Linking Title I funding directly to students and allowing students to take funding to an institution that meets their needs represented a significant shift in the program. The persistence of the learning gap between disadvantaged students and their wealthier peers over the past 30 years demands that such a shift occur. Longitudinal studies of Title I showing a lack of sustained improvement among Title I recipients confirm this.12 Private schools, however, have narrowed the achievement gap to a greater degree than their public school counterparts.13 Enabling Title I students to enroll in private schools makes sense.

Moreover, school choice inspires excellence. The increased competition resulting from choice spurs traditional public schools to reform to improve achievement.14 Florida's "A-Plus" program, for example, puts schools on a "failing" list if they do not succeed in educating their students. If the school continues to receive a failing grade, students can leave, making use of the state's voucher program. Failing schools have responded to this pressure; according to Manhattan Institute Senior Fellow Jay P. Greene, "Failing schools that faced the prospect of vouchers made improvements that were nearly twice as large as the gains displayed by other schools in the state."15

The House Bill.
The greatest difference between the No Child Left Behind blueprint and the legislation is the degree to which children in failing schools are afforded the opportunity to attend a successful school. The Bush plan requires school choice, public or private, for disadvantaged students in persistently failing or unsafe schools. The House bill mandates intra-district public school choice for students in failing and unsafe schools unless prohibited by state law. If schools continue to fail, the district must provide access to supplemental services by a state-approved provider. This is a slight improvement over current law, which allows intra-district public school choice for students in schools under corrective action at the behest of the district and state. However, intra-district choice is insufficient in places where most of the districts' schools are failing to educate. Because this provision does not give students access to successful out-of-district and private schools, it limits both the opportunities for children and the incentive for schools to improve.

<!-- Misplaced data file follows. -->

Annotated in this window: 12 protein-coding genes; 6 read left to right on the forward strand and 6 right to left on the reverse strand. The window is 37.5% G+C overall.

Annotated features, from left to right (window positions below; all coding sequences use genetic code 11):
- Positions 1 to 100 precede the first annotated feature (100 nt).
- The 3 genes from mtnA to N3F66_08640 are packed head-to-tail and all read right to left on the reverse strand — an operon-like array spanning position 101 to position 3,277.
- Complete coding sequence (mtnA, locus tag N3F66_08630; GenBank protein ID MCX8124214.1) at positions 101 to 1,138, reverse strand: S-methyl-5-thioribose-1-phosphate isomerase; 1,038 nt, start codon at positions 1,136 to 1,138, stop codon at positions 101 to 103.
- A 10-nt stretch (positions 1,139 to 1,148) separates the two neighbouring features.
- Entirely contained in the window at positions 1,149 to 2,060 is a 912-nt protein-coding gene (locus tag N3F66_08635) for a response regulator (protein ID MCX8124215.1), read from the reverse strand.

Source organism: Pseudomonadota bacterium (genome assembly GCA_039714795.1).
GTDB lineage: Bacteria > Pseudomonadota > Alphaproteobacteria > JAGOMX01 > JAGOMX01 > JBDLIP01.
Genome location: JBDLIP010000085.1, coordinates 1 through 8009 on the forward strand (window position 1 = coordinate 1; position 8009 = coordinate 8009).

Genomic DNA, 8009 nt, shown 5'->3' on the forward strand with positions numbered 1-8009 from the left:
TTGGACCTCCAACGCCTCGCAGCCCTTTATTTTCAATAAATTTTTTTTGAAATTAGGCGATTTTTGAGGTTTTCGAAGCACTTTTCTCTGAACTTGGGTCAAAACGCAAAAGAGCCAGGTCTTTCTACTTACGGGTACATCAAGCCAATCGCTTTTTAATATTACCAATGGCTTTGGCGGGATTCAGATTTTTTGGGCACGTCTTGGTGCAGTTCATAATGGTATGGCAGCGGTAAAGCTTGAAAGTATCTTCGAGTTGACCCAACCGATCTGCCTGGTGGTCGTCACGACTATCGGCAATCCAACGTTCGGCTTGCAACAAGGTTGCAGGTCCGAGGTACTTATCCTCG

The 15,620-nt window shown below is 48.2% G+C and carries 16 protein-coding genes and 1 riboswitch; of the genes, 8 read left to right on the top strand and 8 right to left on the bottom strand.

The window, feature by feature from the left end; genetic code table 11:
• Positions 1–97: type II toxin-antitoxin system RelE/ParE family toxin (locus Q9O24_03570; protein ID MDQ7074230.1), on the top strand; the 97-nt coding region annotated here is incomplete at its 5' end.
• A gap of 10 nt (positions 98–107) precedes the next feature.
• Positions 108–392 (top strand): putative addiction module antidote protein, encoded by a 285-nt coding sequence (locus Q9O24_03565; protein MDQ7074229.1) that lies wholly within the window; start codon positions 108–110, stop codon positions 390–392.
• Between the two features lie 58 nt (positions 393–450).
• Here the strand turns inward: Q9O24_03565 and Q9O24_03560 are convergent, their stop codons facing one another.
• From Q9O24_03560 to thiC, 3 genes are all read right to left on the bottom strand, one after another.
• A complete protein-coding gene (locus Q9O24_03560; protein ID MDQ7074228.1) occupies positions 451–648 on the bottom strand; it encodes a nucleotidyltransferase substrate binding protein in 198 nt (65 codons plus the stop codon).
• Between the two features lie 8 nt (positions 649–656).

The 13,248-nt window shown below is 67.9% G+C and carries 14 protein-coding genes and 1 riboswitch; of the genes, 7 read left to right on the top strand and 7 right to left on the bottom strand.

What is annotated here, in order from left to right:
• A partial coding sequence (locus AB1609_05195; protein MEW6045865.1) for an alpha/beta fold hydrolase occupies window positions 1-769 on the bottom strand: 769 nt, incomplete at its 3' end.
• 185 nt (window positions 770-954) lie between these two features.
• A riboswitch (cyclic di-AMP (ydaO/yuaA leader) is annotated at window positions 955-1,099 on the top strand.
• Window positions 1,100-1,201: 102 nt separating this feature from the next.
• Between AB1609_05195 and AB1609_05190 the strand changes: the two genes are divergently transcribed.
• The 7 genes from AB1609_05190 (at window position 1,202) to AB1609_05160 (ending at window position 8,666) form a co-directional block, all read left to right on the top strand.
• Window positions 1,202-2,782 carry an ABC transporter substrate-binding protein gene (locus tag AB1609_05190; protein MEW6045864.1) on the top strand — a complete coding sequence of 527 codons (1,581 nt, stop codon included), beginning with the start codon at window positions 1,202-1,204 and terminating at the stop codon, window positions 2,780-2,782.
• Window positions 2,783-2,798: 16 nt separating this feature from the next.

Spending on Title I programs for disadvantaged children, the largest K-12 program, has amounted to over $120 billion during the past three decades, yet achievement levels for poor children remain far behind their middle-class peers, and minorities trail their white counterparts. The lack of progress in narrowing, much less eliminating, the achievement gap calls for a new vision for Title I. Choice not only would enable children to attend schools where the gap has been narrowed, but also would provide the competition necessary to revitalize public schools.

The Senate Bill.
The Senate bill mandates intra-district public school choice for disadvantaged children in failing schools unless prohibited by state or local law.. This is not much different from current law. It will not give students access to successful out-of-district and private schools, and may even deny them access to other schools within the district. It will give states and local governments the option to deny students in failing schools the opportunity to attend a better school in the district. The Senate bill also authorizes supplemental services for students in schools that continue to fail.